Writing in Artworld Salon, Catherine Spaeth reflects on political nostalgia and Nancy Spero’s legacy:
“Nancy Spero’s death the Sunday before last invites reflection upon what it means for an artist to be politically engaged at this time. Today the New York artworld appears to be more at home with the post-feminism of Lisa Yuskavage, Marylin Minter and Vanessa Beecroft. It may well be that, above all, it is Nancy Spero’s importance in the history of political engagement and feminism for which she will be remembered.”
Read the full piece here.
Late yesterday word that artist Nancy Spero had passed away at the age of 83 began circulating on Internet art blogs. Today, there is praise from around the country for Spero’s artistic contributions and her role as an outspoken feminist and critic of war, violence, and injustice. Here’s a brief sampling of some of the earliest press coverage:
“…Although Spero received relatively little art world attention during the early part of her career, she gained visibility in the 1980s and ’90s as socially concerned art came into favor. By this time her work had gained in formal complexity and variety, with its weavings of image and text, its time-consuming techniques of painting, cutting, and stamping, and its adaptation of aspects of Pop, Minimalism, and Color Field painting, styles she had previously distanced herself from.
Kiki Smith, one of the many younger artists influenced by Spero, once said in an interview: “When I first saw Nancy Spero’s work, I thought, ‘You are going to get killed making things like that; it’s too vulnerable. You’ll just be dismissed immediately.’”
Spero herself, who experienced both being dismissed and celebrated, said simply of her work, “I am speaking of equality, and about a certain kind of power of movement in the world, and yet I am not offering any systematic solutions.”
“Nancy Spero’s death on Sunday took a great artistic conscience from the world. The last time I visited her in the LaGuardia Place studio she shared with her partner Leon Golub – Leon died in 2004 – she looked frail but indomitable, though surrounded by a galaxy of medications, and getting about only with extreme difficulty. Cursed with arthritis, over the years she had developed strategies to make her art, getting studio assistants to cut and stamp out the stencils she made, printing them on paper, on walls, and even as a maypole of severed heads. This last was one of the most memorable works at the 2007 Venice Biennale, greeting viewers as they entered the Italian pavilion where the keynote show was held. Spero said the work, Maypole/Take No Prisoners, was “all about victimage”, though its grotesque aspect was leavened by her wit.”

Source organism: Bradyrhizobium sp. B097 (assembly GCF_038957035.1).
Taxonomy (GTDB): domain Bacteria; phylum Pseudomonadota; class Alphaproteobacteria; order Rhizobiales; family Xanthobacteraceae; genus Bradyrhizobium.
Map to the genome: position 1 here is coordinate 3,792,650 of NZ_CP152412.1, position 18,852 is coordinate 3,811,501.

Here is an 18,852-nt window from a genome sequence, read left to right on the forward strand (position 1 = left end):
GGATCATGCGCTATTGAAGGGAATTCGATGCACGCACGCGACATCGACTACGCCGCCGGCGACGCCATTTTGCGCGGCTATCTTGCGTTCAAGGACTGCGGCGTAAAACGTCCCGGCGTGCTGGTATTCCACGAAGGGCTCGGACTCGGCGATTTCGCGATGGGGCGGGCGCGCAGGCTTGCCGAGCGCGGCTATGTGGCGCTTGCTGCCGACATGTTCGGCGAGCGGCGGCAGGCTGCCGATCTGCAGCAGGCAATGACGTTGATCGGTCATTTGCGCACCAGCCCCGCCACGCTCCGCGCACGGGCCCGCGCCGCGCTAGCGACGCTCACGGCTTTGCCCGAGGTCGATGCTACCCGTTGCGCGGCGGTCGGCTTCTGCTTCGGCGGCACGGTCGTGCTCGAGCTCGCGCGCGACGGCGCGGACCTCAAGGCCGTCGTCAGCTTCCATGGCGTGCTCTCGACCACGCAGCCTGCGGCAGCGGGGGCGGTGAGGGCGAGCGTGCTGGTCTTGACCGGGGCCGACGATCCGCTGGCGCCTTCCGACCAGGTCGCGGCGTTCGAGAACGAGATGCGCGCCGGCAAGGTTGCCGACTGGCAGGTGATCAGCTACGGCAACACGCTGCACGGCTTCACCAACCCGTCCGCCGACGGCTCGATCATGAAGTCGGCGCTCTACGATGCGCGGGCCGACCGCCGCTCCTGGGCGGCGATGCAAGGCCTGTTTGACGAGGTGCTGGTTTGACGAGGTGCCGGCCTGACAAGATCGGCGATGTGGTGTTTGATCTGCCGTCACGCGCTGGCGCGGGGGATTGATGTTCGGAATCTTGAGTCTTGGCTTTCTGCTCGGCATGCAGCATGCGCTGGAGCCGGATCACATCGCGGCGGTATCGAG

“More than her art, though, Spero’s legacy will be defined by her leadership in New York’s feminist art movement, both as a member of several radical groups of artists and activists in the 60s and 70s, and especially as the founder of A.I.R. Gallery, which still operates in Dumbo.”
Phoebe Hoban for ARTnews: In Memoriam: Nancy Spero (posted online today in lieu of an obituary; an excellent profile of Spero from a couple of years ago):
“It’s difficult to think of the slight, spritelike Spero as a grande dame of the art world. But apart from Louise Bourgeois, few living female artists have carved out a similarly singular niche. Both are trenchant woman warriors who have invented powerful pictorial vocabularies that are simultaneously idiosyncratic and universal. If Bourgeois is Spider Woman, a provocative weaver of monumental webs, Spero is the High Priestess of Hieroglyphics whose lifework is the visual equivalent of an epic poem. Bourgeois has mostly made her mark with objects that forcefully occupy space, but Spero has chosen a more ephemeral path, often using mere paper to create mythic scrolls, collages, and “Maypoles,” that explore her ongoing quest, the eternal feminine.”
From Edward Winkleman we learn the very sad news that artist Nancy Spero has passed away at the age of 83. Spero earned a B.F.A. from the Art Institute of Chicago in 1949, and lived in Chicago with her husband, the painter Leon Golub in the early 1950s (where both were associated with the Monster Ronster group of Chicago artists, which also included Don Baum and H.C. Westermann) before moving to Paris to study painting. An interview with Spero conducted by Art21 can be found here. May she rest in peace.